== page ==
Larry is one of the most generous and creative people I know. His work is infused with a deep understanding of collaboration and coaching.

  • In 1985 Larry took over the behavioral science program in the UW Family Medicine residency. The position became a base for his almost 30 year- exploration in training healthcare professionals.

  • In 1996 he started an Internship for Master’s level therapists in Collaborative Care. To date 19 therapists have graduated from the program, myself among them, many of whom are working in medical settings and involved in healthcare change.

  • His scholarly work as an educator has focused on defining, describing and teaching skills at the interface of time management and quality patient centered care.

  • He has been influential in developing methods for innovative clinical training, marrying skill articulation with, direct observation and feedback, video review, and self-reflection.

A few of Larry’s contributions include:

  • Training materials in patient centered communication such as "The Patient Centered Observation Form” and accompanying on-line videos

  • The Paired Observation Video Editing Course: a course that utilizes peer observation and has been adapted in medical schools around the country.

  • Recently Larry served on the Competency Task Force for the Council of Academic Family Medicine. He is developing new training materials in response to this experience.

  • His focus in clinical training is evolving from an individual to a team focus. He is working with health systems around the country to promote well functioning teams in the medical home.

Larry’s impact on me has been profound, both professionally and personally. Barry asked me tell you all some anecdotes that help to capture who he is. I thought to myself: "Well, we have been on this big adventure together – an adventure we all in CFHA are on -- trying to figure out how to change the healthcare system. For me, a formative part of this adventure has taken place in conversations in Larry’s office. Not a setting for dramatic story telling. So I tried to think of archetypes to more dramatically capture what it has been like to take part of this adventure with Larry.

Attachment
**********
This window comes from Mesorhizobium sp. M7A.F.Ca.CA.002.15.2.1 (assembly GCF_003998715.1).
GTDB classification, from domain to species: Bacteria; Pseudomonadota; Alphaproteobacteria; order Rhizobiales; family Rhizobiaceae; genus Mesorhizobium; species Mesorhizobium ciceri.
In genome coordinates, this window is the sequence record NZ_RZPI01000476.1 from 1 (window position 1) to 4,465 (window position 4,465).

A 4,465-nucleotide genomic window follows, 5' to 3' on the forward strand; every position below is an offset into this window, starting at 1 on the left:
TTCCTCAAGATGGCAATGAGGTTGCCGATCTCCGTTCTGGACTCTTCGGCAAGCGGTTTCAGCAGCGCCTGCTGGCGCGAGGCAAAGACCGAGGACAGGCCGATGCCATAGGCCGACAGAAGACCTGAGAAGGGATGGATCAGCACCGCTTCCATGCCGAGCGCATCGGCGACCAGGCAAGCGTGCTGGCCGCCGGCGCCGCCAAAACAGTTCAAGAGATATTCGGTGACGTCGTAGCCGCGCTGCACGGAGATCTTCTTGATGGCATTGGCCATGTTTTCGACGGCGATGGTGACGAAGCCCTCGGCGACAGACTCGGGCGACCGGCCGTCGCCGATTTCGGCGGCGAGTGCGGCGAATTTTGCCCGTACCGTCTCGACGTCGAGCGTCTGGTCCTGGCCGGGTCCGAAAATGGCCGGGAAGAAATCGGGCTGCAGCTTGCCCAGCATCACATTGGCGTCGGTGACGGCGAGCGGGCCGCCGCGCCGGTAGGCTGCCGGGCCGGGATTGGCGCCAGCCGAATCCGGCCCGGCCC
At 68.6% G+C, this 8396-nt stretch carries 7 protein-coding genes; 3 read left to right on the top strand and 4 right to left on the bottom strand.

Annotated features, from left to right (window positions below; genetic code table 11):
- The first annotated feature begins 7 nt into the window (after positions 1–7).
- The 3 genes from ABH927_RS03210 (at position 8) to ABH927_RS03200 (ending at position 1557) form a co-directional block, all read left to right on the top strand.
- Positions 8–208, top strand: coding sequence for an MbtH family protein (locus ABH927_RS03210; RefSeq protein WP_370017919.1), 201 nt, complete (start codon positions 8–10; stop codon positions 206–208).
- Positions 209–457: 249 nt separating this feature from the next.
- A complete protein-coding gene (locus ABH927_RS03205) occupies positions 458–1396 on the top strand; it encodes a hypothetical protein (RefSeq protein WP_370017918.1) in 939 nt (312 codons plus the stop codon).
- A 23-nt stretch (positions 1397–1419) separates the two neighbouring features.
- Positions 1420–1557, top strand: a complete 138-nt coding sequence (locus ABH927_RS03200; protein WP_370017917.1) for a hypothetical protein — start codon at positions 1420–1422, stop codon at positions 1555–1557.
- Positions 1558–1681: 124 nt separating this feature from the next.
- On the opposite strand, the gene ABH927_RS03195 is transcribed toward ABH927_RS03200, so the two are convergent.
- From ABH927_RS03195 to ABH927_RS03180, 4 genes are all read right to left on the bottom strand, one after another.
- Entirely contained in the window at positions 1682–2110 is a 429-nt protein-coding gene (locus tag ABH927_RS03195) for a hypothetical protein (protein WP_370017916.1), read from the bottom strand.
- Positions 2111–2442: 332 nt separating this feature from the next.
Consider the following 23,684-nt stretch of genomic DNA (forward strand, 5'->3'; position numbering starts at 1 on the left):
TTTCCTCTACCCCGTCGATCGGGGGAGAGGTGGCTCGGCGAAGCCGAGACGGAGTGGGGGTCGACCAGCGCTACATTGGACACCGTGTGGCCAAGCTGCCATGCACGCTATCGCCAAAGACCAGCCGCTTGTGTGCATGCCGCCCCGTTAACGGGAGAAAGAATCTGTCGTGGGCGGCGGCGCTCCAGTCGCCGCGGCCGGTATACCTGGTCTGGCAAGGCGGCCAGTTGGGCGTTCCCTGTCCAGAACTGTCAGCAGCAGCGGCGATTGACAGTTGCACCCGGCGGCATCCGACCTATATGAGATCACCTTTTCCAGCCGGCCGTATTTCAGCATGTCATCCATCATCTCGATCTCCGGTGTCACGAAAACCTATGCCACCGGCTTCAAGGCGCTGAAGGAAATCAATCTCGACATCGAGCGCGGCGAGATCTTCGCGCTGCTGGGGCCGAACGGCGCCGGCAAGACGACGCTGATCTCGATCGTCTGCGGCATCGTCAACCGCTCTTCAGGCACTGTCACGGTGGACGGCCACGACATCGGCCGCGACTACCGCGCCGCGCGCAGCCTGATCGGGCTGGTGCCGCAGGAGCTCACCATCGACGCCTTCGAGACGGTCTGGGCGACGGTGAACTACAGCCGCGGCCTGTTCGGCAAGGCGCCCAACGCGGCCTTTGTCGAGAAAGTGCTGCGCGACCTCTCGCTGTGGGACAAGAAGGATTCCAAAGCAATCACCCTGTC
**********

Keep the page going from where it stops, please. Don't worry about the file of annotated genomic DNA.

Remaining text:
• Like Harry Potter, Larry is a leader among peers, a change agent from within guided by the values of social justice, compassion and the importance of relationship

  • However, in age he is closer to Dumbledore. He shares the qualities of a wise supportive mentor who is there when you need him and moves out of the way when it’s time to let his student grow. He is caring, challenging, and his door is always open.

  • There is little bit of Yoda in him too. He is a guide with a big picture view

  • Then again he does have an edge – like say – Hans Solo. He is a great co-pilot, he does not let the rules, or that fact that he is in an imperfect ship get in the way of his creativity or taking risks.

  • And then there is his style; which is really a little more like Columbo (without the cigar) : a bit rumpled in appearance, messy office, he always greets you with a big warm smile on his face, a twinkle in his eye signaling delight, and he is always thinking outside the box.

Recently Larry and I were talking about something that happened in the department that seemed like a step backwards, reversing some of the important work we had both done in the residency. That step backwards was bothering me. Larry leaned back in his chair and said: "I have really come to think of my work as just a grain of sand in a much bigger evolution.” Then we set to work planning how to move forward again. This is one of the most important lessons I learned form Larry. I will just call it: Think Zen.

Don’t take your self too seriously, recognize that your work may be but a flicker of light or grain of sand in the evolution of healthcare, AND invest 110% or more of yourself in that work. Don’t get hung up in judging whether a situation is good or bad. Look for openings to move towards creation of a more humane and quality system…whether it is teaching, or attending a faculty meeting, or trying to change a culture …listen… think systemically… do your research …get to know your collaborators … and take risks. You never know what will come of it.

I have tremendous gratitude for my relationship with Larry and all he has taught me and I am so pleased that CFHA is honoring him in this way.

 The text of Larry Mauksch's acceptance speech is available here.